Hiking through the Motatapu Valley was as beautiful as it was challenging as I hiked to Queenstown.
The Motatapu Valley served amazing views but not without hard climbs!
DAY 80 – Glendhu Bay Campground to Macetown
Though I went to bed at midnight, I woke up at 6am. My body won’t let me sleep in. I packed up and left the Glendhu Bay Campground. It was an easy road walk to the trailhead. Despite the extreme soreness of my body the previous night, I seemed somewhat refreshed now.
The track was nice and easy at first. I followed the Fern Burn (a burn is bigger than a stream but smaller than a river) through a nice beech forest. The trail sidled for a while before starting to climb.
I was trying to move fast as I had a huge day planned. I needed to get to Queenstown in the morrow which meant hauling ass today. The only problem was the terrain. There were four huge climbs in the 36km I planned to hike.
I was not enjoying the morning. I was worried the terrain and distance would be too much and I couldn’t reach my goal. Then I thought, Danny, you can do this. Quit worrying and underestimating yourself. Aren’t you the guy who hiked the Tararuas in two days when they said it would take four? And the Richmond Range in four days instead of the recommended six? And aren’t you the crazy hiker who climbed over the Travers Saddle and Waiau Pass in one day? This pep talk seemed to work and I kicked into gear.
I stopped at a hut for some peanut butter and KitKats. It was a nice view from the hut.
As I left the river, the first climb began. It was a steep ascent up into the mountains. The scenery was surprisingly beautiful.
Some clouds kept the sun away for the most part and a breeze was a nice change from the previous day’s heat wave. Still, I was sweating profusely as I climbed.
Eventually I reached Jack Halls Saddle at 1,275m (4,183ft). The views were amazing from the top. I could see Lake Wanaka way off in the distance.
The descent was steep but was quite stunning. I could see the trail ahead going up the next slope.
I stopped at another hut for a quick break and to eat some KitKats and peanut butter. Then it was on to climb number two.
This climb did not have a name but offered superb views of the Motatapu Valley. It was a strenuous slog up the mountain in the full sun.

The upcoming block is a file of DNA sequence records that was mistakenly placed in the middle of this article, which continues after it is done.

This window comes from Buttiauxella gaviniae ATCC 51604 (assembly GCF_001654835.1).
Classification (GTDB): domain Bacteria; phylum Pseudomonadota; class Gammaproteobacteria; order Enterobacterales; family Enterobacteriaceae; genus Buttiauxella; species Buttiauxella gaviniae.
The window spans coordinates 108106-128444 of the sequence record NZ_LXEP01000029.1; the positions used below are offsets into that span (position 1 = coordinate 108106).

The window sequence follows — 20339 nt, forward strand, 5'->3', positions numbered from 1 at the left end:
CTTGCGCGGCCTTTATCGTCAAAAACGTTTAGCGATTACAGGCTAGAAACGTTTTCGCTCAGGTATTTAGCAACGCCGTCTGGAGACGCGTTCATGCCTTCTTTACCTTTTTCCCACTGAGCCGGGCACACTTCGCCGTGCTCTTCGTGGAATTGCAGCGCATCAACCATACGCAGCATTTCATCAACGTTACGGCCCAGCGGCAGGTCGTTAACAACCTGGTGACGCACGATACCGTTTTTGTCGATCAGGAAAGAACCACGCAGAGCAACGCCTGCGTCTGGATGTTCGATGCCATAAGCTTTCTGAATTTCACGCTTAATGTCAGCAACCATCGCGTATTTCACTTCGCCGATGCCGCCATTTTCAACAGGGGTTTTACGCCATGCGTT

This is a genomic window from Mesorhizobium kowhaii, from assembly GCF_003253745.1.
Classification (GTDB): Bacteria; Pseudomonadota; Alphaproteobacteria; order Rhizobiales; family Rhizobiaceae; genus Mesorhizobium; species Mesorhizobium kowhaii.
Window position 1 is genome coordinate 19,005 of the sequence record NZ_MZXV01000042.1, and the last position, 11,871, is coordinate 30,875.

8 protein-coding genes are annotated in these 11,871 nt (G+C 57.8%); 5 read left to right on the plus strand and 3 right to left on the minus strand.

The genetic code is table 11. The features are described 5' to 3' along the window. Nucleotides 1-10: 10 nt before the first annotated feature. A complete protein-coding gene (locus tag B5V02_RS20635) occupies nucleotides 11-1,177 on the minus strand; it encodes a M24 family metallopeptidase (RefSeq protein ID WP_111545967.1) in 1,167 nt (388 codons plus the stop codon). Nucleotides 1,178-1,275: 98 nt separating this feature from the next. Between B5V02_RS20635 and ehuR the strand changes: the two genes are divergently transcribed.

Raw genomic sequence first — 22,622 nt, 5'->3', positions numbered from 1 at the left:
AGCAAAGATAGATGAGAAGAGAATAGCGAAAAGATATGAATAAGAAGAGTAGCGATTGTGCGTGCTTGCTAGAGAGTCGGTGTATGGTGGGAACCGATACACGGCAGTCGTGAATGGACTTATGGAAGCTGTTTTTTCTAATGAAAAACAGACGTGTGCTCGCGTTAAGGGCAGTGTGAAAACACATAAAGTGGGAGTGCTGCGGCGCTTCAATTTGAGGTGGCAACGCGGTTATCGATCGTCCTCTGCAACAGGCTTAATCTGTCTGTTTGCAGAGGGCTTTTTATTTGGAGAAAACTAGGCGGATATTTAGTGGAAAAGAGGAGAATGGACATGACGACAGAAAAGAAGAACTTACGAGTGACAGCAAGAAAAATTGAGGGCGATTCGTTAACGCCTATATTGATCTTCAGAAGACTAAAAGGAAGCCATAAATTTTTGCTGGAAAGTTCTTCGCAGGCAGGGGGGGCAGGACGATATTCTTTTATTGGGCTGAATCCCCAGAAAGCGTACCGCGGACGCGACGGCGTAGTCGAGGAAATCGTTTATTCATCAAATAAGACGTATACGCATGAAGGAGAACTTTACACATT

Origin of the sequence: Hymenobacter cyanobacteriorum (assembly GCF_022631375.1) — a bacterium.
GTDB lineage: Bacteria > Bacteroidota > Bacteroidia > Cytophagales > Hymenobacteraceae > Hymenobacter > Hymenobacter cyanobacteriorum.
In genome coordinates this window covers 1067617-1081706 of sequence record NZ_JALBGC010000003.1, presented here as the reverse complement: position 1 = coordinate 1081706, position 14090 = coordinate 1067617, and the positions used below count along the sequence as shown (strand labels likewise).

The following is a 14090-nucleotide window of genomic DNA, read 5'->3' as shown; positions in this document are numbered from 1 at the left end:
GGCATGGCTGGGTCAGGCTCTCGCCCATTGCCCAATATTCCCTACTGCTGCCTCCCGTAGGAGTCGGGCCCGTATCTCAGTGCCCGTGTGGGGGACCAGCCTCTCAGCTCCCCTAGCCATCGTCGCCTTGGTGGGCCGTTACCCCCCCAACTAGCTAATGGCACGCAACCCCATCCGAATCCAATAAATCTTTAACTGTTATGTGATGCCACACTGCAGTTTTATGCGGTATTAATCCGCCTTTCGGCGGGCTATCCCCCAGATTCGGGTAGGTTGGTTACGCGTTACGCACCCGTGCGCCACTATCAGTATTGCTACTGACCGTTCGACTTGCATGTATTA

The descent was hard on the knees but the epic panoramas made up for that. I was told by a Kiwi hiker that Shania Twain once owned the land here with the condition that this trail be built and land set aside for conservation.
And then there was a third climb. Same as the others, just as strenuous and exhausting. At least I was drinking more water today.
From the top I could see the road running through the valley around all these mountains. For once the trail was taking me off the road and making me climb mountains just for the hell of it. As a hiker I feel like I’d complain either way. Climbs suck. Roads suck. Haha.
There was another hut at the bottom of this climb. I had a late lunch of wraps. It was so tempting to stay as it was near 6pm. But alas I was doing so well meeting my goal.
And so I headed up my final climb of the day. I was armed with a Gatorade I’d saved from Wanaka. This was my secret weapon to give me an energy boost. Can’t go wrong with sugar.
This last climb was slightly more gradual. The sun was still hot in the late hour but I persevered.
At last I crested Roses Saddle at 1,270m (4,167ft). The next valley was beautiful.
This descent was just as magical as the others. Sweeping views and hard on the knees.
At the bottom I reached the Arrow River. I had the option of taking the high water route which I was told is a lot of ups and downs. Or I could take the low water route in the river.
Naturally I took the easy route and waded through the river. This was a refreshing way to wind down.
The river wasn’t too deep and I splashed my way down for 5km. At last I arrived at Macetown. Macetown used to be a gold mining town that is now deserted. Only a few buildings have been restored so it’s essentially a ghost town.